Wednesday, August 8, 2012

Spirited/Reasoning: The 80% Rule

I wanted to make sure that I covered the verbs that would come up most often. Egnatius pointed me to this article from CPL Online to add to the list of the most important verbs in Greek. According to the article,
"Core vocabulary tends to cluster at two levels, 50% and 80%. The percentage refers to the proportion of a text made up by a certain amount of vocabulary. Half of most English texts, for example, consist of the same one hundred or so lemmas1 repeated as the situation demands. Words like “the” “to” and “is,” for example, generate a fair amount of text by themselves. In these statistics, linguists count lemmas, so different forms of a word (“is” and “was”; “camel” and “camels”) count as a single lemma, not separate vocabulary items. Despite some irregular words (“go” and “went”) and vocabulary items of considerable flexibility (“do”), these are words absolutely fundamental to any communication and comprehension of English. The Perseus Project ( provides an invaluable database, and its vocabulary tool ( has allowed scholars to generate similar analyses for Greek. Whereas an English 50% list consists of more than a hundred lemmas, which is normal enough for languages, a comparable Greek list contains about 65 (the exact number can vary depending on whether some items are grouped together as a single lemma or separated as distinct lemmas). The list itself, with further discussion, follows later in this article, but the key points now are that Greek has a much smaller list at this level and that these are unquestionably vocabulary items a student of Greek will need to be comfortable with" (Major 2).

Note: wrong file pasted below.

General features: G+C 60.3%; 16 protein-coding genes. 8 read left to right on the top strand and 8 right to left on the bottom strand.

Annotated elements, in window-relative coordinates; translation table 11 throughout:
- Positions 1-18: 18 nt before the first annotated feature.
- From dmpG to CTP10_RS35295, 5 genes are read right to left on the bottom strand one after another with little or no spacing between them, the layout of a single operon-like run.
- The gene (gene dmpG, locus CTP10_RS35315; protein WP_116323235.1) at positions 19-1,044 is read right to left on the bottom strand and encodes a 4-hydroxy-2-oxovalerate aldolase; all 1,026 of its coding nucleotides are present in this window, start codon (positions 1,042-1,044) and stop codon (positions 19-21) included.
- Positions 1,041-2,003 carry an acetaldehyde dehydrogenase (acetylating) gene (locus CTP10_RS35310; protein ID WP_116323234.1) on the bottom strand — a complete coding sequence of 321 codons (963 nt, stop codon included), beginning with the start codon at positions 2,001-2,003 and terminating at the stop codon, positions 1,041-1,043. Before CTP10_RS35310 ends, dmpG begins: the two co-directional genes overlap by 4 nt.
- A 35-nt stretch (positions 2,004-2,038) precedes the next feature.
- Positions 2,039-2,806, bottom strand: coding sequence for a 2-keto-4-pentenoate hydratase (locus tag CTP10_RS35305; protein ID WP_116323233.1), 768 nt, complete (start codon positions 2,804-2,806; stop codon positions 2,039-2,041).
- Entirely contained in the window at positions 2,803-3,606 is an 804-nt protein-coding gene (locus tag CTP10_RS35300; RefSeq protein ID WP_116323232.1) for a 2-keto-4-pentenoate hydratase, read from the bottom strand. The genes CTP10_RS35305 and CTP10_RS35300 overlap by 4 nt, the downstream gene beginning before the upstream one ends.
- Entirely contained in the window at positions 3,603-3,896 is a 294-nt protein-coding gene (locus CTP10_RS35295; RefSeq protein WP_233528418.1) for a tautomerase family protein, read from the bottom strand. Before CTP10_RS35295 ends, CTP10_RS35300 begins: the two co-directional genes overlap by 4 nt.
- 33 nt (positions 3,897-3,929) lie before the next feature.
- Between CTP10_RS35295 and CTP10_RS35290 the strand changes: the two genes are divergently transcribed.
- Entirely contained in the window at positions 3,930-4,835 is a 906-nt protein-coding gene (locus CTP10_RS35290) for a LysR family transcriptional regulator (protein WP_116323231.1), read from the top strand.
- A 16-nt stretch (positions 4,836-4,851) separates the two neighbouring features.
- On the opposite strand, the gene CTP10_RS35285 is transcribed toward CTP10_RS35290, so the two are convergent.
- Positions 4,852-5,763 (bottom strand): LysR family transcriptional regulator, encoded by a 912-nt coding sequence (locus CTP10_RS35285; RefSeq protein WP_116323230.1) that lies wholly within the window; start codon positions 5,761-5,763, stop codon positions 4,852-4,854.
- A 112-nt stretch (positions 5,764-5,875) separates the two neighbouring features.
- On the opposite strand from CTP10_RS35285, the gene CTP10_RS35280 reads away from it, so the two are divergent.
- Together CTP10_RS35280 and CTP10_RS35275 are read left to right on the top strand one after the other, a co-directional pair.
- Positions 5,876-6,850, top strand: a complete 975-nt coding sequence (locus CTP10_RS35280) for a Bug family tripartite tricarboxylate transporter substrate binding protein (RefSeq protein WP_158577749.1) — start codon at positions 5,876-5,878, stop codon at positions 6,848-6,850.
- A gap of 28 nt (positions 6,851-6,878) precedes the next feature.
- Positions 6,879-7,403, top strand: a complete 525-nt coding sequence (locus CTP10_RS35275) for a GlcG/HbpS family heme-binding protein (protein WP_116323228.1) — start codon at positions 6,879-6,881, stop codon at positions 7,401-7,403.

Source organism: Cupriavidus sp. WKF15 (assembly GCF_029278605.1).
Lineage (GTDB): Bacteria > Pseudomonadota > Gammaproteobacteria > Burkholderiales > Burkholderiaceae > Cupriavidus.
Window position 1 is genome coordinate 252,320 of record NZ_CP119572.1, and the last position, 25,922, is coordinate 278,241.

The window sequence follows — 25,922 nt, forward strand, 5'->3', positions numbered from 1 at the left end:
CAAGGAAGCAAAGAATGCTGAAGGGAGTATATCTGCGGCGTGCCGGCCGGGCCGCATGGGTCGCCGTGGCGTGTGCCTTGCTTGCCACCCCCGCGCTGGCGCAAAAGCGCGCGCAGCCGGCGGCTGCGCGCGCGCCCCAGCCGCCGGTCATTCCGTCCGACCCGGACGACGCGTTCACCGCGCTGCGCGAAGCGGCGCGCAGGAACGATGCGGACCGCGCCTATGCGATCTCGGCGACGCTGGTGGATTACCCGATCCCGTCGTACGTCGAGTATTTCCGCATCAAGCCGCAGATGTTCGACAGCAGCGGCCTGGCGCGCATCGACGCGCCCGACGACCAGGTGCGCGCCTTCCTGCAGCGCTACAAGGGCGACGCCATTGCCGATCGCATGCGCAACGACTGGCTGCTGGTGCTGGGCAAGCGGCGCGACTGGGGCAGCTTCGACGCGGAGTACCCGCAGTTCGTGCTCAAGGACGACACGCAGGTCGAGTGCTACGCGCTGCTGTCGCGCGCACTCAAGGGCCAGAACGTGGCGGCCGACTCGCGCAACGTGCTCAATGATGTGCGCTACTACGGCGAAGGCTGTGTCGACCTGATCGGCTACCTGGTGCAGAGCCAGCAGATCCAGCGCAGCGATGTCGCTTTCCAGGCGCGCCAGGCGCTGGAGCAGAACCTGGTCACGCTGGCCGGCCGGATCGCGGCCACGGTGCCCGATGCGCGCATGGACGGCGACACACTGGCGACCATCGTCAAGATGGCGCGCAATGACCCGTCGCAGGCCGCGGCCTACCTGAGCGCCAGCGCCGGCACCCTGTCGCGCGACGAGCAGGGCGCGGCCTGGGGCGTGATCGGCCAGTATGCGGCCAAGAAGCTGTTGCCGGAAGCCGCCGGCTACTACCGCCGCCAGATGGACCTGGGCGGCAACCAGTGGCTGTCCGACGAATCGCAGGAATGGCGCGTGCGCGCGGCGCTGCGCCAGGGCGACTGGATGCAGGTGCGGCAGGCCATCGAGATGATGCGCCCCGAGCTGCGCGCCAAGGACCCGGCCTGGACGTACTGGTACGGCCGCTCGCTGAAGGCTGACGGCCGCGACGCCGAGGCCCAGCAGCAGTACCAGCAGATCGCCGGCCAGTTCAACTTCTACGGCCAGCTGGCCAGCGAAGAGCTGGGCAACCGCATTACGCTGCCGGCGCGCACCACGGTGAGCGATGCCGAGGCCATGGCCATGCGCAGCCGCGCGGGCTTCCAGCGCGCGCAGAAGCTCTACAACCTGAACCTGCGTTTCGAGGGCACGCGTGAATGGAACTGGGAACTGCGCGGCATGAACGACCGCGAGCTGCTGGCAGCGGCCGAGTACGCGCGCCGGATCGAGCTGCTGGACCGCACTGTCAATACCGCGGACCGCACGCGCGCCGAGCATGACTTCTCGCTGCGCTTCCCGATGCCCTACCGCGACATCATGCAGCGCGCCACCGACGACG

It seems only reasonable to make the verbs of this frequency a priority. I will start working on this right away.

One think I've bee having a little bit of trouble with is the categorization of verbs. There is some conflicting depictions of verbs in terms of whether they fall under active or deponent.

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